Pohrebynskyy said that efforts have been made to repair damaged relations between Ukraine and Russia. He said that Russia was offended at Ukraine's eagerness to court the West and neglect its relations with Russia and that there had been something of a trade war between the two countries, which led to a big fall in business between them. "There was a certain level of distrust, first, between Ukraine and Russia. The main reason for this was because Ukraine demonstrated its desire to integrate as quickly as possible into the [Western] European landscape. It was unprepared to do this in practice, and eventually that [desire] was expressed essentially in political terms, and this caused a degree of distrust that limited possibilities for relations with Russia. At the moment, as with other CIS countries, Ukraine is shedding some of its illusions and will simply be forced to search elsewhere, but also in the West. But we'd like to see [the West] treat Ukraine more or less fairly," Pohrebynskyy said.

Ivan Lozowyy is the director of the Institute for Statehood and Democracy, an independent think tank. He said that Russia is keen to exploit Kuchma's discomfort with the West and has taken a lead in restoring relations with Ukraine. "The initiative for closer ties between Ukraine and Russia has come almost entirely from the Russian side. It was because of Russia's initiative and that of its leader, Vladimir Putin, that 'The Year of Ukraine in Russia' events happened, as was also the idea of the gas consortium, which was supposed to involve also West European companies but, as we see today, involves only Russian and Ukrainian businesses. All these initiatives, in my opinion, reflect the tendencies, or a certain consensus, among Russia's leading elites to move into Ukraine," Lozowyy said.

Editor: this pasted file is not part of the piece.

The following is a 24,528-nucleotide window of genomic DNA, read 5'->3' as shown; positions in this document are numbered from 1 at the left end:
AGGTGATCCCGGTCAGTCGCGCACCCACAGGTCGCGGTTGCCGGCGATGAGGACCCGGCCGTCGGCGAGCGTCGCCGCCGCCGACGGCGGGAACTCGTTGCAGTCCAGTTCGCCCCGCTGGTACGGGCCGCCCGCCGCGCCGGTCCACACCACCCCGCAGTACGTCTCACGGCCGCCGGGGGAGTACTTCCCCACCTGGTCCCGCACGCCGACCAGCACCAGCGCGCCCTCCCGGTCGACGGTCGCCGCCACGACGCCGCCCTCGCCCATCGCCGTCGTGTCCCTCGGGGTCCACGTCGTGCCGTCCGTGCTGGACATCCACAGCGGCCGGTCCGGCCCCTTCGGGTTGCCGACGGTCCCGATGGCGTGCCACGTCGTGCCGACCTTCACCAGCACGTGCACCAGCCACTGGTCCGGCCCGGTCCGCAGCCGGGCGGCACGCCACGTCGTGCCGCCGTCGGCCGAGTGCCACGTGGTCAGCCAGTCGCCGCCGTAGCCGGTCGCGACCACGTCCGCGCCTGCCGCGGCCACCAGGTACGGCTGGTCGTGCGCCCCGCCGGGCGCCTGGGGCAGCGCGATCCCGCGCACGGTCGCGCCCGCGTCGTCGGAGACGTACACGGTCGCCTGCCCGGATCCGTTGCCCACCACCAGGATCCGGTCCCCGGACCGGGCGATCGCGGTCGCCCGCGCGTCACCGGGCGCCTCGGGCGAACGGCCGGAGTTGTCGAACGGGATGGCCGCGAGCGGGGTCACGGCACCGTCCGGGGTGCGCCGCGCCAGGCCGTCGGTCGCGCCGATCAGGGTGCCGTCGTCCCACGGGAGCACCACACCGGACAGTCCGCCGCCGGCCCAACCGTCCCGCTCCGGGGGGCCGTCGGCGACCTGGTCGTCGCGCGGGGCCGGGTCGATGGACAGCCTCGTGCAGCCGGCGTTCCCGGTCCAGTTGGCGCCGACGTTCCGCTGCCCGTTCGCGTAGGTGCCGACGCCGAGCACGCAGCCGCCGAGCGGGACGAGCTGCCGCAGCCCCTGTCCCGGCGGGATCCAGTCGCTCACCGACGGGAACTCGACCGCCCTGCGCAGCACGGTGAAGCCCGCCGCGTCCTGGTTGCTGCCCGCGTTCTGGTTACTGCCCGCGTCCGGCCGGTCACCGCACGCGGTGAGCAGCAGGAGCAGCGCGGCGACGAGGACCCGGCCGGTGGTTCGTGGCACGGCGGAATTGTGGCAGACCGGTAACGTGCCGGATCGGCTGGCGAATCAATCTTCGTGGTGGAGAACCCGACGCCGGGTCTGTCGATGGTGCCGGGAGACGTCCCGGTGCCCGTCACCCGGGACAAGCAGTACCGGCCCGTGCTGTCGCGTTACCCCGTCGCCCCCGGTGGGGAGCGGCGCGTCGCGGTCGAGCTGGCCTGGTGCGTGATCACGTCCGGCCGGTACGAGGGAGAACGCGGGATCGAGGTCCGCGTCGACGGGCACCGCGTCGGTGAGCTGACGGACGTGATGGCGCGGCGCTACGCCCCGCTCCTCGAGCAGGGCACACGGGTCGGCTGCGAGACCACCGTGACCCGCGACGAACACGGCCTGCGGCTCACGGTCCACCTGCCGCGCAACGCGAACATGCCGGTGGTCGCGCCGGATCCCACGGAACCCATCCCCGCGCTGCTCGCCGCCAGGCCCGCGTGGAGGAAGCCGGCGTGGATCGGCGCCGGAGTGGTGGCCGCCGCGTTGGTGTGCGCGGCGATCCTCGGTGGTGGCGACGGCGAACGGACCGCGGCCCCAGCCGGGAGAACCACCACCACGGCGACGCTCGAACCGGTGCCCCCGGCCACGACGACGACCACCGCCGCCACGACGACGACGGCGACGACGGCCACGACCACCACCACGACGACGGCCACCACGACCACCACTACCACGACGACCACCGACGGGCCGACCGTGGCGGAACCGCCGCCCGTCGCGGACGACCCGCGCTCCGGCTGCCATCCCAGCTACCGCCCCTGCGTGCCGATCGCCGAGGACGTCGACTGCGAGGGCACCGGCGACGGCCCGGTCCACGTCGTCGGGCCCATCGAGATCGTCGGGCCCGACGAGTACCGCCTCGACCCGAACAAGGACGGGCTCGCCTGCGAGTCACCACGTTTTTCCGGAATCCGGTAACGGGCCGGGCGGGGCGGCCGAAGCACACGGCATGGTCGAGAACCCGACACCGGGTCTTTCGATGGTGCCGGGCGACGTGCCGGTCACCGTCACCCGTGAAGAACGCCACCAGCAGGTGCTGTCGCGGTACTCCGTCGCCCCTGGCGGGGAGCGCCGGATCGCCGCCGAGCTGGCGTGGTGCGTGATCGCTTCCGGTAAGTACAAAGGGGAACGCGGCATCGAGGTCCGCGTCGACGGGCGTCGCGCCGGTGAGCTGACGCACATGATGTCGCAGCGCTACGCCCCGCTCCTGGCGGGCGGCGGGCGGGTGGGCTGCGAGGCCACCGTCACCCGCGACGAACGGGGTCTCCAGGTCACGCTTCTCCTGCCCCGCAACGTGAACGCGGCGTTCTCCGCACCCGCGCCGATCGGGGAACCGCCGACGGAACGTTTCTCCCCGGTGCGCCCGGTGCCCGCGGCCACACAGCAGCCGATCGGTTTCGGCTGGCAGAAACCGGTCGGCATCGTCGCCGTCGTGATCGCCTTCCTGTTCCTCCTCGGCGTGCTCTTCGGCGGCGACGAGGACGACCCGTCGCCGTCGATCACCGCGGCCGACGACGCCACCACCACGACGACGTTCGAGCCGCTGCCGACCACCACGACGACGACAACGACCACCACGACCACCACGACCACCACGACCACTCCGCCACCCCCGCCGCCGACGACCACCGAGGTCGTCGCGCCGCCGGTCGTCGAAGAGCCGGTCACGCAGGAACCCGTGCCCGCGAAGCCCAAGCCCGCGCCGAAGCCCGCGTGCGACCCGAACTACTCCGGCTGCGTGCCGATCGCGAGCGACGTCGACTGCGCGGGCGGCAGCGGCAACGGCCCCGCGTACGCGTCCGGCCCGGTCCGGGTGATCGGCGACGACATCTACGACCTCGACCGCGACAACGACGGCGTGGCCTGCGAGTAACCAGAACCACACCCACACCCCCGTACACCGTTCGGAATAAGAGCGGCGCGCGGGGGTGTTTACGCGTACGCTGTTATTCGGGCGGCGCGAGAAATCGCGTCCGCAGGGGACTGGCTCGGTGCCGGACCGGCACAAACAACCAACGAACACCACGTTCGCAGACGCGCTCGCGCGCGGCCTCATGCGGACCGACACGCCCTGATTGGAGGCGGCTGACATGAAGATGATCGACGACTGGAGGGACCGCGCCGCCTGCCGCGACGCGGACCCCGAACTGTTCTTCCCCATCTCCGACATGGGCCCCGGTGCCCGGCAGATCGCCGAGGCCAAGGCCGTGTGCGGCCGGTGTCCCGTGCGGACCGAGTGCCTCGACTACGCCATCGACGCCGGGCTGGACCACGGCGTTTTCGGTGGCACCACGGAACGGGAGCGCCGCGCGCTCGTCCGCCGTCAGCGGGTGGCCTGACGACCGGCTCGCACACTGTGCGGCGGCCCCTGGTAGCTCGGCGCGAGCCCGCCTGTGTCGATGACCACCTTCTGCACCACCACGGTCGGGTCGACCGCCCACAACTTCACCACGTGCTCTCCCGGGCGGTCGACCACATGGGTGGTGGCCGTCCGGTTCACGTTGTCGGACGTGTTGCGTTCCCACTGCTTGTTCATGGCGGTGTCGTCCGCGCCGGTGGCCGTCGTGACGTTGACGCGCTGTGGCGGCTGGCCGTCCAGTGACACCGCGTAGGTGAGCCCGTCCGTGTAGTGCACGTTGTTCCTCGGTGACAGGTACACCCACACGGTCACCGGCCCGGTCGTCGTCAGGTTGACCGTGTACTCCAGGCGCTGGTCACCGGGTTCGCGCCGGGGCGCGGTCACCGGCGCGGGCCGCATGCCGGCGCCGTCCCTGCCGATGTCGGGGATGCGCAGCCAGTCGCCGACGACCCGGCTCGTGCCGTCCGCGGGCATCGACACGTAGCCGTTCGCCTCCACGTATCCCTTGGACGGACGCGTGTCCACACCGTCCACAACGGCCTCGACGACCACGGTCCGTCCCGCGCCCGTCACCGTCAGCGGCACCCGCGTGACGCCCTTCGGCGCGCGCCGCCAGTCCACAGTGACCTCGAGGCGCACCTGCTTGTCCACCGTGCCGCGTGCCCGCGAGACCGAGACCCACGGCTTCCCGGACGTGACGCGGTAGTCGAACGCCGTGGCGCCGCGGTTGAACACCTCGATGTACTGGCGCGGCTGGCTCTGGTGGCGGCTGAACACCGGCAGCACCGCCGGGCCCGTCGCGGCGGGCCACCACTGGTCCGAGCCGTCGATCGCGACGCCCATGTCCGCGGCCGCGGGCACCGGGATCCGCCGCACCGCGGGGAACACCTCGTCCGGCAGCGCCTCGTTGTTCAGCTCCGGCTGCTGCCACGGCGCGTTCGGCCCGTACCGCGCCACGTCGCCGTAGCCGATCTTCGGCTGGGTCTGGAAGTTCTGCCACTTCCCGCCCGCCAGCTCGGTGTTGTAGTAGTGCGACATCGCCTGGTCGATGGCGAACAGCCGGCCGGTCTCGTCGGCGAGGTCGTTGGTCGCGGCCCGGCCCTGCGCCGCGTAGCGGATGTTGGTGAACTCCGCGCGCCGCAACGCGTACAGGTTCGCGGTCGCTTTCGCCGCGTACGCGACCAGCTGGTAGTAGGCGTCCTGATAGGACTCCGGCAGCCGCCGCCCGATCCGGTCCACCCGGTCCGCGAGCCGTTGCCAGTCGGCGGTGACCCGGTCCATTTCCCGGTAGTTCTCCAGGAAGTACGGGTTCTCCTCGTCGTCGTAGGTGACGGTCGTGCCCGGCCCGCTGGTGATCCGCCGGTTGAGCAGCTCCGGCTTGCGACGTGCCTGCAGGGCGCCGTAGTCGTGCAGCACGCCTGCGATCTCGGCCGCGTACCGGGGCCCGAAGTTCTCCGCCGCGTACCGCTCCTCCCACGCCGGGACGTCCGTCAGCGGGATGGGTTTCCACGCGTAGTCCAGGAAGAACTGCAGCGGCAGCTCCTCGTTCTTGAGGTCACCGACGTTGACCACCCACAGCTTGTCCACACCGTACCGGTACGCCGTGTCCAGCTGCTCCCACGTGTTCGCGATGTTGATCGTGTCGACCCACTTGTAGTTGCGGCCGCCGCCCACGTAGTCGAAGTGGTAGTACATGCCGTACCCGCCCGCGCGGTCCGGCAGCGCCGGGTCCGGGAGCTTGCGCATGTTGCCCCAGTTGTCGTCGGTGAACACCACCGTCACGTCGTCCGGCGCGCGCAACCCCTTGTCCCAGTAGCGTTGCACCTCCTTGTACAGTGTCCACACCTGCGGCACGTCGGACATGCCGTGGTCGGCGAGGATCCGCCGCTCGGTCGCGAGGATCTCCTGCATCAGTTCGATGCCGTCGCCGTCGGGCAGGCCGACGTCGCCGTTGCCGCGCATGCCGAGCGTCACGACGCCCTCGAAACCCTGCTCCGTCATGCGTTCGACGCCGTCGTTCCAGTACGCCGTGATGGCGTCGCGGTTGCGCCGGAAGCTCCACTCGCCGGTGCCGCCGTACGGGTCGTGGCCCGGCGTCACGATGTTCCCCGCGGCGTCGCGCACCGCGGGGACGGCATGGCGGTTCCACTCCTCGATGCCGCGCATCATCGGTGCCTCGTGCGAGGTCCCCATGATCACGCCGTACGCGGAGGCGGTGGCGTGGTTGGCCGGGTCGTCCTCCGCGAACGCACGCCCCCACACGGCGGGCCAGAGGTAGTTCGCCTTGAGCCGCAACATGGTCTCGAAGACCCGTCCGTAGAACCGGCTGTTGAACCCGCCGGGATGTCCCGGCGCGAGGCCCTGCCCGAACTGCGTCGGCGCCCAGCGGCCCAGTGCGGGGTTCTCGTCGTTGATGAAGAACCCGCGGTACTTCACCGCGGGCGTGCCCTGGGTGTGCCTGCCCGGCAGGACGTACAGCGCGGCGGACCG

Pohrebynskyy said Ukraine's attempts to improve relations with Russia are motivated by the country's need to find ways of repairing its crippled economy. That, he said, is also the dominating factor in Ukraine's new enthusiasm for the CIS. He said Ukraine wants structural changes within the CIS to make it more effective in tackling economic issues.

He called Ukraine's interest pragmatic, because Kyiv believes it has much to gain from the establishment of a free-trade zone. "The most pragmatic motive for Ukraine would be to resolve issues connected with the [creation of] a free-trade zone. That would really be, not just for Ukraine, but primarily for Ukraine, a fundamental step to resolving many economic problems," Pohrebynskyy said.

Today, Putin and Kuchma signed a treaty delimiting the 2,063-kilometer border between their countries. A range of economic deals are also being worked out. One of the most important is Ukraine giving Russia joint control of the gas pipelines across Ukrainian territory in a deal worth hundreds of millions of dollars. Putin talked about the deal today: "I hope that this penetration of our two economies into each other continues while the level of cooperation between the economies of Ukraine and Russia remains very high. And if we help develop a mutual penetration of capital into our two countries, it will be even better."

Ukraine has flirted with Russia many times before, only to seemingly tilt toward the West again once the West took the initiative to improve the political climate. Pohrebynskyy said that Ukraine has not abandoned its hope of improved relations with the West and is not pinning all its hopes on Russia. "These are absolutely understandable declarations of mutual support, especially at a time when there are complications in the relationship with the U.S. and other Western countries. But as far as concrete changes in policies, especially economic policies, nothing essentially new in terms of economic policies or deepening relations between Russia and Ukraine is happening," Pohrebynskyy said.

But Lozowyy said that the range of Western complaints and accusations against Ukraine means it will be difficult to resolve these issues and improve relations before Kuchma's presidency ends next year.